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Poland Completes Leadership Reshuffle

November 13, 1985|ROBERT GILLETTE | Times Staff Writer

Several key economics ministers, including Finance Minister Stanislaw Nieckarz, retained their posts, along with three army generals closely linked with Jaruzelski--Interior Minister Czeslaw Kiszczak, Defense Minister Florian Siwicki and Mining and Power Minister Czeslaw Piotrowski.

At the same time, Messner named new ministers of health, foreign trade, domestic trade and services, construction, regional planning and municipal economy, and the maritime economy. The five deputy premiers approved by the Sejm were Zbigniew Gertych, Wladyslaw Gwiazda, Jozef Koziol and two holdovers, Manfred Gorywoda and Zbigniew Szalajda.

At the end of a speech devoted mainly to economics--it avoided all mention of the political opposition or Solidarity--Messner said Poland wants improved relations with West Germany and the United States.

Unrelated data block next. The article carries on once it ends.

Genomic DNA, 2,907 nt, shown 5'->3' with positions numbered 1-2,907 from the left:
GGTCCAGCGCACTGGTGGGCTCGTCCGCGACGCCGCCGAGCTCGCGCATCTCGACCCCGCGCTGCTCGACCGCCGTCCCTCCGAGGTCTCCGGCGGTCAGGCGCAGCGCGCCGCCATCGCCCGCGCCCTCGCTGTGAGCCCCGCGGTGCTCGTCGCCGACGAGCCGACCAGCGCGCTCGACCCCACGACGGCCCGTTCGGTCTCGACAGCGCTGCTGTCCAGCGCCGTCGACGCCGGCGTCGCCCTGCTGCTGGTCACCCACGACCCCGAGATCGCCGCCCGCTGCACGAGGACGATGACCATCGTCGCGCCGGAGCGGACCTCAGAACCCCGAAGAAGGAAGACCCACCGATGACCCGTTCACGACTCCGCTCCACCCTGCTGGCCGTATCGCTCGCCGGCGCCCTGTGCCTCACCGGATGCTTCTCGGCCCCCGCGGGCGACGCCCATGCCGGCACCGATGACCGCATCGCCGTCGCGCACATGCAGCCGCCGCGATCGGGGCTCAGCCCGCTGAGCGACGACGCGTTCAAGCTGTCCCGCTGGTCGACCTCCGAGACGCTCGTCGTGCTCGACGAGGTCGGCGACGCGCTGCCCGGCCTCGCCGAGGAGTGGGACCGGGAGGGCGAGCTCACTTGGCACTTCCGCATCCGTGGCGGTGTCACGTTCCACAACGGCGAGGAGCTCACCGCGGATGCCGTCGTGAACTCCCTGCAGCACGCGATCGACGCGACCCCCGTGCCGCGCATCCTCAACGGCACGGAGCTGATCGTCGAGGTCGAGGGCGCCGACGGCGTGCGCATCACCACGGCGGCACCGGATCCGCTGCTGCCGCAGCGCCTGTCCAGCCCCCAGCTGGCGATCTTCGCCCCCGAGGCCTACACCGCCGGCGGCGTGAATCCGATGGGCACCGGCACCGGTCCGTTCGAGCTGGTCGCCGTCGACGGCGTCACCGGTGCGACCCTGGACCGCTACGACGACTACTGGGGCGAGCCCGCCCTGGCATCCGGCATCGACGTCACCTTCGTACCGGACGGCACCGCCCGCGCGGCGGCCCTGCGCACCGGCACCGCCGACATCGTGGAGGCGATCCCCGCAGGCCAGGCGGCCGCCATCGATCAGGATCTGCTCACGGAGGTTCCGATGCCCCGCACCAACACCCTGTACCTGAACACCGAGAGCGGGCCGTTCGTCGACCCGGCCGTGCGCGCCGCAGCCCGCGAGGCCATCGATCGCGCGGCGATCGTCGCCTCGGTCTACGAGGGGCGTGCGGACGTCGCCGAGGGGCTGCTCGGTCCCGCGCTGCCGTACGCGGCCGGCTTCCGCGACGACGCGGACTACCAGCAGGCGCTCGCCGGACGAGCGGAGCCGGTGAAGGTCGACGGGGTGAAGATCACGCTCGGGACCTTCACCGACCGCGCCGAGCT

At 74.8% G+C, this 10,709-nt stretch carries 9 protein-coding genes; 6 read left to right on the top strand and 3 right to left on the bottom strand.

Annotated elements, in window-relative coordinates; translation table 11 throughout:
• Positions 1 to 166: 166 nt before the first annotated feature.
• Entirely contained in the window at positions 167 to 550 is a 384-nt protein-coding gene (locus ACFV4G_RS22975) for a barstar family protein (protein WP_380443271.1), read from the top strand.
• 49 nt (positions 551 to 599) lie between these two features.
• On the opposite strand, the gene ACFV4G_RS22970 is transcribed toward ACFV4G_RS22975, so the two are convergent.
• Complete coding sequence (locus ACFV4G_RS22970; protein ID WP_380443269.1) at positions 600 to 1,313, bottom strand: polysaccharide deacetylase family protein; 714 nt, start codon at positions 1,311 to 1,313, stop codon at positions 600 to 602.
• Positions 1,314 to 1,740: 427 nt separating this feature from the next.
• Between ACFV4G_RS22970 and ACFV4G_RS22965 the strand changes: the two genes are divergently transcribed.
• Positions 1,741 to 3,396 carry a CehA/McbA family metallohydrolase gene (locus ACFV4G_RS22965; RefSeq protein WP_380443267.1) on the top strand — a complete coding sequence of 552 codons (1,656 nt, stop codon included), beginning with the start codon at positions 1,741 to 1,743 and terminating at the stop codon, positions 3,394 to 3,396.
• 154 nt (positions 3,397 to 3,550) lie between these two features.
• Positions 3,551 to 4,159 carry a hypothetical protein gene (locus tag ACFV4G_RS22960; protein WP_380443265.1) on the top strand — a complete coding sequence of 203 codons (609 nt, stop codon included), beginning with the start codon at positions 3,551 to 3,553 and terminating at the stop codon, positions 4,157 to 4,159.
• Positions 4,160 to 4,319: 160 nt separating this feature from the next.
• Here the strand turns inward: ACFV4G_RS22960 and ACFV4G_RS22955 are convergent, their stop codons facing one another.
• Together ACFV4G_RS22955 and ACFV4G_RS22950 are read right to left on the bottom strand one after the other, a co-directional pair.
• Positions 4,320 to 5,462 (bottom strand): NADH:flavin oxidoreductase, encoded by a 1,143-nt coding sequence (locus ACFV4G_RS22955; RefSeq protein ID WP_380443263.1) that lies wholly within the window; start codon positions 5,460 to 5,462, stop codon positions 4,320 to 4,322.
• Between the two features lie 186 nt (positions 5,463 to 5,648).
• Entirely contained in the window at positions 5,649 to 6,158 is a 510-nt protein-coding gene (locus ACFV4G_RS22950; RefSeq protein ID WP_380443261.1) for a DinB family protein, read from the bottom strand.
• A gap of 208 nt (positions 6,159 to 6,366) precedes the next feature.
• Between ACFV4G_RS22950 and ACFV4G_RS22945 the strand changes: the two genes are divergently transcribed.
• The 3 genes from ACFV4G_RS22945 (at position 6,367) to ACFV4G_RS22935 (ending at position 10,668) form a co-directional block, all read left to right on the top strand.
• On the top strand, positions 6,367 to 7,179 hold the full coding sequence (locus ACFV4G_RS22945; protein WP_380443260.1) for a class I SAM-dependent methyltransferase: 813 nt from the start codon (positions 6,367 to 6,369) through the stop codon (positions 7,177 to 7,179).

Blaming Washington for strained Polish-American relations, he said that in order to normalize relations, the United States must abandon what he called its "unfriendly policy toward Poland" by lifting the remaining economic sanctions. After the martial-law suppression of Solidarity in 1981, the United States suspended Poland's favorable trade status and ruled out any new credits.

Some Already Freed

Earlier Tuesday, government spokesman Jerzy Urban told a news conference that some of more than 360 political prisoners have already been released under a selective clemency announced by the prosecutor general over the weekend.

Urban said the "majority" of prisoners will probably be released in coming weeks, but he refused to say whether the clemency would apply to a number of leading Solidarity activists now in prison.

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